The world's wealthiest have always been subject to certain societal expectations surrounding their responsibilities regarding "giving back." Over the past decade, however, this call has intensified. With it has emerged a new generation of ultra-wealthy giving that looks nothing like it did before.
While ultra-high net worth individuals of generations past generally only considered philanthropy beyond capital donations as retirement approached, the new generation is far more engaged and involved in philanthropic endeavors at far earlier ages than their predecessors. They're also motivated by the value propositions behind sustainable and impact investment strategies, often driving such initiatives with their own or family businesses.
Here is a look at how the world's young and ultra-wealthy changing the face of giving and using it as a powerful tool in creating a world in which they want to live.
Redefining traditional perceptions of philanthropy and investment
While previous generations regarded philanthropy as "the giving of money to non-profit organizations," the next generation of wealthy individuals has redefined the term, considering it to be "the action of transforming others' social well-being through generosity."
The new face of wealth and legacy research shows that 79 percent of global Millennials believe that societal causes have become more important than wealth accumulation in defining their legacy. As such, these individuals are far more engaged, educated, and knowledgeable about the causes they champion. The giving often extends far beyond capital to time and energy committed to helping. Whether it be sharing information with their influential networks, serving on non-profit organizations boards, conducting site visits to charitable organizations or showing up to lend a hand on various projects, the next-generation is far more "hands-on" than ever before.
While older generations gave to well-known charities, younger ones and particularly Millennials, are far more targeted givers, with Millennials focusing on social media to identify and support grassroots organizations.
Beyond philanthropy, there has also been a notable shift towards sustainable and impact investing, primarily driven by the younger generation's desire to be socially responsible investors. Again, targeted investment vehicles that can effect change in specific sectors are highly sought-after.
What has driven such dramatic shifts in approach?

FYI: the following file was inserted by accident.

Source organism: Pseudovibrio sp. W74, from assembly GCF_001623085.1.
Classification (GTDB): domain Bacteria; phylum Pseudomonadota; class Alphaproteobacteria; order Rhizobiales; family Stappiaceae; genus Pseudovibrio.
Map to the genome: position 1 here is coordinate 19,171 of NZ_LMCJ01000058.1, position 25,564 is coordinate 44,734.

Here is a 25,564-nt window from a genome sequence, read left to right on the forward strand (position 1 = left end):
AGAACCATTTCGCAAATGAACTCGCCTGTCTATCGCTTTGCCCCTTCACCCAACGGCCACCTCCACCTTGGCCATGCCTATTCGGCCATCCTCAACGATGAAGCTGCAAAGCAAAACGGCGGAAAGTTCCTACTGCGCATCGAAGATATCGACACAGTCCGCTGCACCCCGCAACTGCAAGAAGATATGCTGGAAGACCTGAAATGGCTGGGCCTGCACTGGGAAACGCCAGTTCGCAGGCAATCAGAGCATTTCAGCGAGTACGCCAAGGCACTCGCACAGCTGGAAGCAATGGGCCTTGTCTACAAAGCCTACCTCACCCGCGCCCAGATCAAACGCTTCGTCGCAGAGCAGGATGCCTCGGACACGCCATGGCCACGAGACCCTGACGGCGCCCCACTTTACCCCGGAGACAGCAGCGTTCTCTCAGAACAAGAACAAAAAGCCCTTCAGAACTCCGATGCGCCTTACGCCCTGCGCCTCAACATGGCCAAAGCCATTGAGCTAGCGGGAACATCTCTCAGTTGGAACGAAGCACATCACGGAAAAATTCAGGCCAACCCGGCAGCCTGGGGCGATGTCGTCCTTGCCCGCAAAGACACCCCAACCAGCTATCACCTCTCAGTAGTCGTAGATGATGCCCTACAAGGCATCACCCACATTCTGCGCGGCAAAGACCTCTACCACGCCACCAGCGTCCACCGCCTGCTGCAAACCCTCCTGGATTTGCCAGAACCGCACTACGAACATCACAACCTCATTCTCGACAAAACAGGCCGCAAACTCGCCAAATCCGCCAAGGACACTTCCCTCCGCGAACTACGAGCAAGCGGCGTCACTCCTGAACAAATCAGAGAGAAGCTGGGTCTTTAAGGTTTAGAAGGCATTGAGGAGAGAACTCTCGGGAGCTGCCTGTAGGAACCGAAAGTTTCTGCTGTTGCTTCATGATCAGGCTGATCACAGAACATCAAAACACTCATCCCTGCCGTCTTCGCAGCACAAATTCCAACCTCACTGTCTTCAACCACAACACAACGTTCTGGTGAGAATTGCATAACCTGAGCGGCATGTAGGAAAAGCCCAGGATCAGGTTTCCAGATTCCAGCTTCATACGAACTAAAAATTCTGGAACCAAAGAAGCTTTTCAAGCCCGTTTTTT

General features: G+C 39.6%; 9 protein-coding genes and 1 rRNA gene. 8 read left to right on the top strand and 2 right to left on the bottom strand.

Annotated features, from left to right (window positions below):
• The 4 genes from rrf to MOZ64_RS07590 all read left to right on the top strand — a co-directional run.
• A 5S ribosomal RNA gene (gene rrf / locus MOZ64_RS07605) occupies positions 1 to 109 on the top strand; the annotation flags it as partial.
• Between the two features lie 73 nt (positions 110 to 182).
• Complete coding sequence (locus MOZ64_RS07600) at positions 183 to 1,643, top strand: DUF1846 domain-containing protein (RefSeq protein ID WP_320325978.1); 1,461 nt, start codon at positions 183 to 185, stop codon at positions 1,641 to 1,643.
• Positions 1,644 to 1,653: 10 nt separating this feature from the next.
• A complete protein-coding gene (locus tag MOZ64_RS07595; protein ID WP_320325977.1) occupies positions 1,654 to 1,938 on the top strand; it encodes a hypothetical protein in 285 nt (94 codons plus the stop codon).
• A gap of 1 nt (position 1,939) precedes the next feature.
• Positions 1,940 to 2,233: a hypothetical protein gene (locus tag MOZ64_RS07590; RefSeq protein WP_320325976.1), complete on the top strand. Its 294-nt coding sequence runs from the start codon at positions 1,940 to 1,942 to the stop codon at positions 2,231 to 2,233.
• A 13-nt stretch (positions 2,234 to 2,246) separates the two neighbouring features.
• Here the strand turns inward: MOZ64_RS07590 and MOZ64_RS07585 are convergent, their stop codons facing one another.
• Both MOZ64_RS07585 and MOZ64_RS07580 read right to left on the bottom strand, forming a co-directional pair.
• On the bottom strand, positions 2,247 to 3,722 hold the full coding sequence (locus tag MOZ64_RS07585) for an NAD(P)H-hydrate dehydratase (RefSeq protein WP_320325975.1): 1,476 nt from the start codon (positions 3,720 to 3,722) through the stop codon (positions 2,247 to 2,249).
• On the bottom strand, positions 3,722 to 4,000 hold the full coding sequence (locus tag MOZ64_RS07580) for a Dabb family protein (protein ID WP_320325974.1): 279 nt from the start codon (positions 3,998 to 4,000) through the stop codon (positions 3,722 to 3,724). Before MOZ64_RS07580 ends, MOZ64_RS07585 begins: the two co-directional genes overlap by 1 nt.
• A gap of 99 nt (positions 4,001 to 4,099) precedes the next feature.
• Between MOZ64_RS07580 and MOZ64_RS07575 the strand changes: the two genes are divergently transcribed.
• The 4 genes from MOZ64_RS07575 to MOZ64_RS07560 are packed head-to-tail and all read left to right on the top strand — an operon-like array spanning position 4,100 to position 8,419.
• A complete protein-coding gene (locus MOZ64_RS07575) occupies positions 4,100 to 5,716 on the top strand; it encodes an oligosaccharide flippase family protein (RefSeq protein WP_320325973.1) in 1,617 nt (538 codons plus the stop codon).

The answer is multi-factorial. The source of wealth, values instilled in upbringings, generational mindsets and personal aspirations are all at play.
For younger and newer self-made millionaires and billionaires, the dynamics of their rise to wealth play a significant role. They didn't spend a lifetime building their wealth, and so the expectation to embrace worthy causes and change the world are often far more intense. For those of inherited wealth, a lifelong social responsibility culture, family passion for philanthropy, or even a sense of unease or outright guilt fueled by societal judgment over their wealth may drive giving. Among both cohorts, the recognition that comes with championing certain causes is undeniable.
And, of course, there's the UHNW millennial generation. For those in this category, giving that extends beyond capital, making a difference, and utilizing resources to create the world they want to live in is deeply ingrained in the collective generational mindset.
With more vehicles to facilitate philanthropy from foundations to LLCs and donor-advised funds (DAFs) and financially viable sustainable and impact investment opportunities available to the next generation wealth owners, making a difference that makes business sense is far easier to achieve than ever before.
A contagious mindset
Driven by the next generation's approach to philanthropy and investment, those who serve UHNW and HNW individuals are shifting their value propositions and service offerings to these individuals and the families they influence. Finding common ground in addressing the things that matter to them is becoming a key strategic focus.
Shifts in approaches, communication and messaging are all evident and being tailored to achieve this. Major investment banks like Goldman Sachs and Morgan Stanley have recently updated their homepages to communicate their commitment to promoting racial equity, equality and diversity. Recognizing the rising economic clout of women has other organizations actively addressing gender equality, while many others have chosen a planet-focus, offering greater scopes of green energy investment opportunities. This green focus has recently made its way into the communication of almost every major private bank website — Credit-Suisse, UBS, Citi, Pictet, BNP Paribas — highlighting sustainable investing, green energy, carbon neutrality. Wether this is focus is authentic, remains to be seen, but the signalling that impact matters is a start.
The next generation's beliefs that their wealth can be used to effect change and create a world in which they want to live are slowly being recognized and actioned.
As future generations continue to become younger and more affluent, they will continue to push traditional definitions of giving back and the boundaries of those that serve them in achieving their goals. How private banks, wealth managers, family offices and even non-profits and sustainable and impact organizations position themselves will ultimately be one of the key differentiating factors in their survival and continued success.